Oklahoma's number one blog for natural and cultural history.
Long before dinovators and a famous bronze mammoth, the Sam Noble Museum was little more than the odds and ends of various university collections. The history of the Sam Noble Museum is a tale filled with disaster, frustration and never-ending setbacks, but it is also a tale of persistence and passion.
When the University of Oklahoma first began accumulating artifacts and specimens in the early 1900s, the artifacts were housed in a single building that served all administrative and teaching functions. Then, the museum was nothing more than a loose collection of goods numbering in the thousands. Tragically, the administrative building burned down several times during OU’s early history, and nearly all collections were lost by one particularly devastating fire in 1903.
Collections were once housed in administrative buildings
During the 1920s and 1930s, the remainder of the collection passed through a slew of buildings, being stored wherever possible in attics, basements and stadiums. In these conditions, the artifacts and specimens could not receive the preservation care they needed, nor were they available for public viewing. However, with the Great Depression underway, funds were scarce, and the collection would remain scattered across campus for at least seven decades.
A WPA project in western Oklahoma during the 1930s
A Work’s Progress Administration effort yielded a large collection of dinosaur fossils. In 1939, J. Willis Stovall, scientific leader of the WPA excavation team, articulated the university’s need for a permanent housing structure for the collection’s artifacts and specimens. In 1943, Stovall became the first curator and director of the Oklahoma Museum of Natural History, part of which was moved into three abandoned ROTC buildings.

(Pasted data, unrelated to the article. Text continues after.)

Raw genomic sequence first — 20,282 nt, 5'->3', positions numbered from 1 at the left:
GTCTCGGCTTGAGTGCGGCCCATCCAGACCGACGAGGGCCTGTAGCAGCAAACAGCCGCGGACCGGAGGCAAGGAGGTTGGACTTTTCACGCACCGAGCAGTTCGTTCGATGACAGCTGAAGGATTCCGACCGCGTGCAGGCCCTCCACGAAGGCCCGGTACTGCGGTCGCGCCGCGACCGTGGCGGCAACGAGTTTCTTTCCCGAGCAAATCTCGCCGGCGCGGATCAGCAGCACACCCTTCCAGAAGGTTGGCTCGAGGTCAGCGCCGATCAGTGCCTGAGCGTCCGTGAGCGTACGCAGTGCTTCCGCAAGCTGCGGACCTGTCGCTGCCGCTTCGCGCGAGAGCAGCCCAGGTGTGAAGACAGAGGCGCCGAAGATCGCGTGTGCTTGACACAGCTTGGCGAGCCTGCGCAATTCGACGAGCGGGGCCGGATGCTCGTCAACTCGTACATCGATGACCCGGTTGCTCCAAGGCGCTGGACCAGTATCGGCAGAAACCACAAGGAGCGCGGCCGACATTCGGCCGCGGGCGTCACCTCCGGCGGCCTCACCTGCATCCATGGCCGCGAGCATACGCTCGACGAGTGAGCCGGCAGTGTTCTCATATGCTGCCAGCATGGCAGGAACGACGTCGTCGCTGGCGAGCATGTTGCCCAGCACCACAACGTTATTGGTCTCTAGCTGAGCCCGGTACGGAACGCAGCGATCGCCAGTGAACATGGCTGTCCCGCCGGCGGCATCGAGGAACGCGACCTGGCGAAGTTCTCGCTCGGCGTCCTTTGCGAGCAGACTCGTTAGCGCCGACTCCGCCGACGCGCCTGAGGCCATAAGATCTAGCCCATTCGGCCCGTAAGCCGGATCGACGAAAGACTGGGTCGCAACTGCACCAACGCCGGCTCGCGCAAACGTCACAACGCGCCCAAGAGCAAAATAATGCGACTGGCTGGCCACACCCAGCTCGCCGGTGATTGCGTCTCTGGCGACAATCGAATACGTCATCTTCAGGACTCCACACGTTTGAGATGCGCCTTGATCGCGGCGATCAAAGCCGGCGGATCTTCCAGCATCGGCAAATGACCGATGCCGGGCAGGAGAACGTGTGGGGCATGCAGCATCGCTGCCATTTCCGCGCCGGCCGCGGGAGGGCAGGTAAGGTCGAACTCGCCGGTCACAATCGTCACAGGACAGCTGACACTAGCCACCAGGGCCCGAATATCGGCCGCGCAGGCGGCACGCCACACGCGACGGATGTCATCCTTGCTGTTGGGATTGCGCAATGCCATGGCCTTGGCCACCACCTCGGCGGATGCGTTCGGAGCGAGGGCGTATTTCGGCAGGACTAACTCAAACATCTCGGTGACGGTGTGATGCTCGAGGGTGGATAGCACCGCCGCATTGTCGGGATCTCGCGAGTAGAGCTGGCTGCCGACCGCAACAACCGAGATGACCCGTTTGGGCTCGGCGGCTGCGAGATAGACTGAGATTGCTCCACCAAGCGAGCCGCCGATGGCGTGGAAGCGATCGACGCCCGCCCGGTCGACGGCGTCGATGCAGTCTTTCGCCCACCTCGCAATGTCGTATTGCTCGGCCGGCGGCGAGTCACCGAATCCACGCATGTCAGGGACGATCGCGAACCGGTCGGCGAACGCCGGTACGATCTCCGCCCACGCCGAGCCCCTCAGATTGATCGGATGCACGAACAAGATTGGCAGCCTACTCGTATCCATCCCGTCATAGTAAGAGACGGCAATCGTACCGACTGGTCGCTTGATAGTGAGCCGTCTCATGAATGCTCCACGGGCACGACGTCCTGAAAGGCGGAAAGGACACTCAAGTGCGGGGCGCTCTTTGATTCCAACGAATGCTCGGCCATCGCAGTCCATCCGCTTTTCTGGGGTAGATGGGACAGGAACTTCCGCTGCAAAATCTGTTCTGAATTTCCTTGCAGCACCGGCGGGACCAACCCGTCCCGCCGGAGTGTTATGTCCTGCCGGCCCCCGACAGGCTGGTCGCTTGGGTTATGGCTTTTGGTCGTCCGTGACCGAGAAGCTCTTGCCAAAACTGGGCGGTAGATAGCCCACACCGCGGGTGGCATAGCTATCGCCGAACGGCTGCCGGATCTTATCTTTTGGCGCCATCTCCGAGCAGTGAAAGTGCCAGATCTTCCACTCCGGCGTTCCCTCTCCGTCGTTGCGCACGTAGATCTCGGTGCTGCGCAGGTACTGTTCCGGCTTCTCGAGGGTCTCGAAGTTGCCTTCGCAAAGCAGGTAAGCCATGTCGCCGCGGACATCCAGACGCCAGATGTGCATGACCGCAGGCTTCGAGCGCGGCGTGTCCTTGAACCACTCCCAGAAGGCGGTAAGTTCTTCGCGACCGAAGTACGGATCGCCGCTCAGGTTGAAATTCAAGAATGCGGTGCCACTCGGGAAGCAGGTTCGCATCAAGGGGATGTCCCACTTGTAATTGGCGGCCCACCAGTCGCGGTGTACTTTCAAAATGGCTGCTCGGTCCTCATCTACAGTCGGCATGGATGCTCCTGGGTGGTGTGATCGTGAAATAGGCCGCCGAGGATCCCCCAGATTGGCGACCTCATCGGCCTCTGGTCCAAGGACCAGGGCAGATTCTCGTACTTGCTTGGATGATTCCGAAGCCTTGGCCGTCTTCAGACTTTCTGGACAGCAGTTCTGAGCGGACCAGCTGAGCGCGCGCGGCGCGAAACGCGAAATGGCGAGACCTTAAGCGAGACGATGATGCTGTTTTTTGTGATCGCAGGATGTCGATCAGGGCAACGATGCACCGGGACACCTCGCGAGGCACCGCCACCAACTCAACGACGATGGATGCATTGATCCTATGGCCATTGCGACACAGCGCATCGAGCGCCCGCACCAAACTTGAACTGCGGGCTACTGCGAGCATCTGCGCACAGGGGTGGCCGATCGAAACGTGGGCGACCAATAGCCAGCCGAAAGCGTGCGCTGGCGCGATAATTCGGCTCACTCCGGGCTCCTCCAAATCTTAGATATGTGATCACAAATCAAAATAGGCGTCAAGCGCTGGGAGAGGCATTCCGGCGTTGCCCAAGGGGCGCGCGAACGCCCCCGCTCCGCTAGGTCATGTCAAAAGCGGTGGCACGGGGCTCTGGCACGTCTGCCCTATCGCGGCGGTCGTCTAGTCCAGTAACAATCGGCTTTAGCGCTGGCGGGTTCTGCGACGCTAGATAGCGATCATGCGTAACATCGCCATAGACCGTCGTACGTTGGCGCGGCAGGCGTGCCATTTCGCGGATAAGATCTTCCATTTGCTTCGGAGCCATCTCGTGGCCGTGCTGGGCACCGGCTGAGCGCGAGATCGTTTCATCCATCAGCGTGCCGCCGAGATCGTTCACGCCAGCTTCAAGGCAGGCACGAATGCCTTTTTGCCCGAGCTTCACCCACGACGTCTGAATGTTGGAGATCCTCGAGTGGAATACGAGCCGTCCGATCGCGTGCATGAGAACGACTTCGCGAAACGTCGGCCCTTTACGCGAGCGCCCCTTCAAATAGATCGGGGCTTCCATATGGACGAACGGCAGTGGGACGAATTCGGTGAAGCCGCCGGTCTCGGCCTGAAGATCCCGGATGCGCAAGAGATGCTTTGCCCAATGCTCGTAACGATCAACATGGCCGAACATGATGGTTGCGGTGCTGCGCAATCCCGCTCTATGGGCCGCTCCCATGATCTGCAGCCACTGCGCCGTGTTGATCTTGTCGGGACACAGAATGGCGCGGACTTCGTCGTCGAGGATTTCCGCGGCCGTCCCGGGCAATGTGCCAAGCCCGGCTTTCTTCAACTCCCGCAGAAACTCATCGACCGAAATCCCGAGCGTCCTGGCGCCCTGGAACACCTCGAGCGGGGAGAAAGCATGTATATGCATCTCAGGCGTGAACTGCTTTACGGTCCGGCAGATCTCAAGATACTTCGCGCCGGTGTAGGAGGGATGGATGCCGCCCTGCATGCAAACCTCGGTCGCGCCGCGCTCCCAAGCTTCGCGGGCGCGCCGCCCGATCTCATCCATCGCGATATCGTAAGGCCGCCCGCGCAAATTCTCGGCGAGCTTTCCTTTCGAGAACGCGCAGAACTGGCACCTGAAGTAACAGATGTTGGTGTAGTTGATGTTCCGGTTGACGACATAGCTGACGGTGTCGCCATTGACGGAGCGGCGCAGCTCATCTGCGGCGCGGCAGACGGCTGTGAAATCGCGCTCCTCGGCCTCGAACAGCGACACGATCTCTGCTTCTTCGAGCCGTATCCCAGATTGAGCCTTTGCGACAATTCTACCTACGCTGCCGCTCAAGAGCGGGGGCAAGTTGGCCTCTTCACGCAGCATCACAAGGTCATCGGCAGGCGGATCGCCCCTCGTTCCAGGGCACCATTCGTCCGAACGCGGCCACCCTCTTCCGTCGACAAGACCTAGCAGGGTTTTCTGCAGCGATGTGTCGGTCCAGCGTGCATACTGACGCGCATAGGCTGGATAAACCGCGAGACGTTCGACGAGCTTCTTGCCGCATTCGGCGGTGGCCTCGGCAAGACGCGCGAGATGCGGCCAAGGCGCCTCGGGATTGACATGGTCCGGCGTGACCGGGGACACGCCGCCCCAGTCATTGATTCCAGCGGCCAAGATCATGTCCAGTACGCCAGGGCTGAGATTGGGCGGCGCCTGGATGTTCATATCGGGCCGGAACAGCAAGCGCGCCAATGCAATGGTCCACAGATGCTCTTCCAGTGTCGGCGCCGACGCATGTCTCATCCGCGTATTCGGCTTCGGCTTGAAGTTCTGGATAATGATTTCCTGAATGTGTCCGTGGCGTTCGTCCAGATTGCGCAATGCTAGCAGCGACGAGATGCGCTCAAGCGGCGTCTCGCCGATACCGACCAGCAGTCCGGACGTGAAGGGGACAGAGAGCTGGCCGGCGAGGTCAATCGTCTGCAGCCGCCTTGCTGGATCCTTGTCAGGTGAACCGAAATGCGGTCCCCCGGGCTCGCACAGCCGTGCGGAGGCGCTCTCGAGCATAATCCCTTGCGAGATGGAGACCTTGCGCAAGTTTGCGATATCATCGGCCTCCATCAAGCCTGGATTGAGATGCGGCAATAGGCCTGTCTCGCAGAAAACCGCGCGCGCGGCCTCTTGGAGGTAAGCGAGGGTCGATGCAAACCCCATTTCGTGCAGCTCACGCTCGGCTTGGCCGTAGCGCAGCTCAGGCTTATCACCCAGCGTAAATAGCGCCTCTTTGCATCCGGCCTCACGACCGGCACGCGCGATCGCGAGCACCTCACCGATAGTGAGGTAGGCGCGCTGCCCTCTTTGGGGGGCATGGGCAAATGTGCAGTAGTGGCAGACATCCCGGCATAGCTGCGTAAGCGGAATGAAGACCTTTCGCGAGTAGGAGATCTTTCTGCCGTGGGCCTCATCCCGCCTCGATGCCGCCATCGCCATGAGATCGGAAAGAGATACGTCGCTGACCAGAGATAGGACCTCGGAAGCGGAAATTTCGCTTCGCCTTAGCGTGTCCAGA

The first museum building was the university’s former ROTC headquarters
In 1953, Stovall passed away, and the museum was renamed The Stovall Museum of Science and History. However, the collection would remain in the same dilapidated buildings for the half a century. In 1969, collections from various departments were combined to strengthen fundraising efforts.
A leaky roof and limited space made storing collections difficult in the ROTC barn
In 1983, Michael Mares became curator of the museum and pushed plans for a museum building, moving its priority rank from number 116 to number 35 on the university’s building list. Around this time, Mares worked with legislators to change the museum’s name to the Oklahoma Museum of Natural History, making it the official natural history museum for the state of Oklahoma.
Mares circa 1983
The museum collected a $5 million bond from the city of Norman and $15 million from a statewide higher education bond, but a new building would cost $42.5 million. Just as Oklahoma supported the museum through the passing of crucial bonds, the people of the state, led by alumni of the university, rallied together to make this visionary project a reality.
“The funds were raised privately, with everything from school children across Oklahoma, to donors large and small, “ Mares said. “There were several $1 million donations, and the largest donation was from the various foundations of the Noble family, which ultimately totaled $10 million. The only thing the Noble family asked was for the museum to be named in honor of Sam Noble, who had passed away while we were building the museum.”